The Cons of the Machine

With the ease of use there is also an opportunity for abuse. This is in part due to an unrealized stabilizer muscle defect. Nearly 90% of people have some defect in their stabilizer muscles from repetitive tasks, imbalances, or being on their smartphone more than anything else.


A machine will not tax your stabilizers in the same way as free weights and cables will. Furthermore, due to their “simplistic” system, it is very easy to overload without correcting form. Machines run in a linear fashion and do not account for subtle movements in 3D space in comparison to “functional” movements in the gym.


The Machine Overview

Machines and cables alike provide a unique feature that gravity does not, consistent resistance. As you lift, the machine begins to pull you in the opposite direction. It is possible to “muscle” the weight in a rapid fashion to get from point A to B. However, not utilizing the unique features of machines is a disservice to you.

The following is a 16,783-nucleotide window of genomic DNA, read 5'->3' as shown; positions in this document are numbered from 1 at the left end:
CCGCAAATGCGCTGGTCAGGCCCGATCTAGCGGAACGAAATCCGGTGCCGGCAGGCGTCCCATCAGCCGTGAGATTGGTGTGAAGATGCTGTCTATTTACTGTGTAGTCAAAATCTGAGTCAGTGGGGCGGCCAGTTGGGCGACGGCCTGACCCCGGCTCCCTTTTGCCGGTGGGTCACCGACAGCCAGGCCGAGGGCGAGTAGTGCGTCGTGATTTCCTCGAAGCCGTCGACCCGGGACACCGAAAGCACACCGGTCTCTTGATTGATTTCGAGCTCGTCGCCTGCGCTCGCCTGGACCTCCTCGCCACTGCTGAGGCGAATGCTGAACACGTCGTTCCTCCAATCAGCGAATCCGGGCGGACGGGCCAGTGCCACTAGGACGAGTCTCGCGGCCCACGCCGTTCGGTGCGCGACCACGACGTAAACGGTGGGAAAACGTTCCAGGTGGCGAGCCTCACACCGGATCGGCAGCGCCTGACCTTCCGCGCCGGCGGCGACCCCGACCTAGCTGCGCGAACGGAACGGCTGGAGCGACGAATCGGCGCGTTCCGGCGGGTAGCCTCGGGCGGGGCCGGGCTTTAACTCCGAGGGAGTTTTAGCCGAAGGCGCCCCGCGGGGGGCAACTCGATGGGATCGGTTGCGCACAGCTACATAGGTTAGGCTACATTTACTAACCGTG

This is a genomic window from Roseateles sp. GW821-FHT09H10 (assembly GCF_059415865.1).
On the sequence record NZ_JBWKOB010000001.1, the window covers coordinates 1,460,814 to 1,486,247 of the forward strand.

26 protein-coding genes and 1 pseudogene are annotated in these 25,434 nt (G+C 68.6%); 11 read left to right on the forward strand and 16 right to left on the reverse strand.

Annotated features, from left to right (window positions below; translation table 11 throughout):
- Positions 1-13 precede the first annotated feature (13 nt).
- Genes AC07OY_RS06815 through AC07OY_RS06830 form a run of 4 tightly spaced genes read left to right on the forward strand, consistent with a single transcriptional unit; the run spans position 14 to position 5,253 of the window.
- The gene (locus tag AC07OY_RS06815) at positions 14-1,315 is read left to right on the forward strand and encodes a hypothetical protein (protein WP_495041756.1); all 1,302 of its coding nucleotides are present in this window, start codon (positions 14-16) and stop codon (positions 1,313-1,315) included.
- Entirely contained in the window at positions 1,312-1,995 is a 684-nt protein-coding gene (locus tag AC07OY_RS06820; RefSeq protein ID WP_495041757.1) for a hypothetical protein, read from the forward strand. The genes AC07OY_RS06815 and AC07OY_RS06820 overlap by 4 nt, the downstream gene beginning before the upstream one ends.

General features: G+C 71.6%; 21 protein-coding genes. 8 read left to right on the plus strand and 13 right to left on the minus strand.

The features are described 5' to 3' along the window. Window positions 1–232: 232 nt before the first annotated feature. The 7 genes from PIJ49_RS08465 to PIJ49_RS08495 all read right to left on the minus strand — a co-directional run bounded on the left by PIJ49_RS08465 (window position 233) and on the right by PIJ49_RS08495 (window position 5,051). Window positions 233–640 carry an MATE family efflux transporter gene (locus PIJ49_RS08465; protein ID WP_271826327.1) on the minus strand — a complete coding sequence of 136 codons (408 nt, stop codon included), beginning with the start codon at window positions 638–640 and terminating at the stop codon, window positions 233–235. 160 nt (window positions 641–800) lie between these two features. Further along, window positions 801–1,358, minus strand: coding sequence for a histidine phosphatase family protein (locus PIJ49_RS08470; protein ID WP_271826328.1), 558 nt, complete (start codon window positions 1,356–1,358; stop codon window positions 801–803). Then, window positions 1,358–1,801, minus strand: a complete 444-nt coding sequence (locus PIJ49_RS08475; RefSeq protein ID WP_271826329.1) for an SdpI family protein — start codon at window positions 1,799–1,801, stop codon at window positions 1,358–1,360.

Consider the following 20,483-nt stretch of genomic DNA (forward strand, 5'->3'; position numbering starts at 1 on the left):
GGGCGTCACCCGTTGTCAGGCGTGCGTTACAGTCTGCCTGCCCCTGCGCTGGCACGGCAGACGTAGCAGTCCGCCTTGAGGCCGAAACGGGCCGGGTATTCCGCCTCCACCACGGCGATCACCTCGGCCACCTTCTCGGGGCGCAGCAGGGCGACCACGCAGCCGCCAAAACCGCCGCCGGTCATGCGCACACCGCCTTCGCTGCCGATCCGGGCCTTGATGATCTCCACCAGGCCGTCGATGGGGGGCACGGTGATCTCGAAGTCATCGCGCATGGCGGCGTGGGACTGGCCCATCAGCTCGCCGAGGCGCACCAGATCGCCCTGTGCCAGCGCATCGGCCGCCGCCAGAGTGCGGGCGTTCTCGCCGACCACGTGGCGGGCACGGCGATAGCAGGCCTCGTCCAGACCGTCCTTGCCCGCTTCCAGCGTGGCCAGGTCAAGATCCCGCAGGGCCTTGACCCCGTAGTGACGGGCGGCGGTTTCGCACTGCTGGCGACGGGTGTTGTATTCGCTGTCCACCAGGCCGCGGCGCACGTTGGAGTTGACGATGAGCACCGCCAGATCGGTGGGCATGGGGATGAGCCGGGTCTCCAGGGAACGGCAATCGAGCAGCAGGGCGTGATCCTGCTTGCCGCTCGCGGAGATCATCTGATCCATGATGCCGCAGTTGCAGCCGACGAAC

Consistent resistance allows for time under tension (TUT). It is a principle that gym goers strive for: the pump. However, time under strain (TUS) is the more accurate term because it is measuring the amount of time your fibers experience straining forces (physics buffs out there, this one is for you!). This concept is important in creating sufficient metabolic stress (lactic acid buildup) in order to create a stimulus for growth.


For me, feeling my muscles fully stretch then fully contract throughout the whole movement, along with the need to sustain a contraction to overcome a resistance, is the most rewarding feeling. Machines hit the spot here, but do not neglect cables, for they are also machines.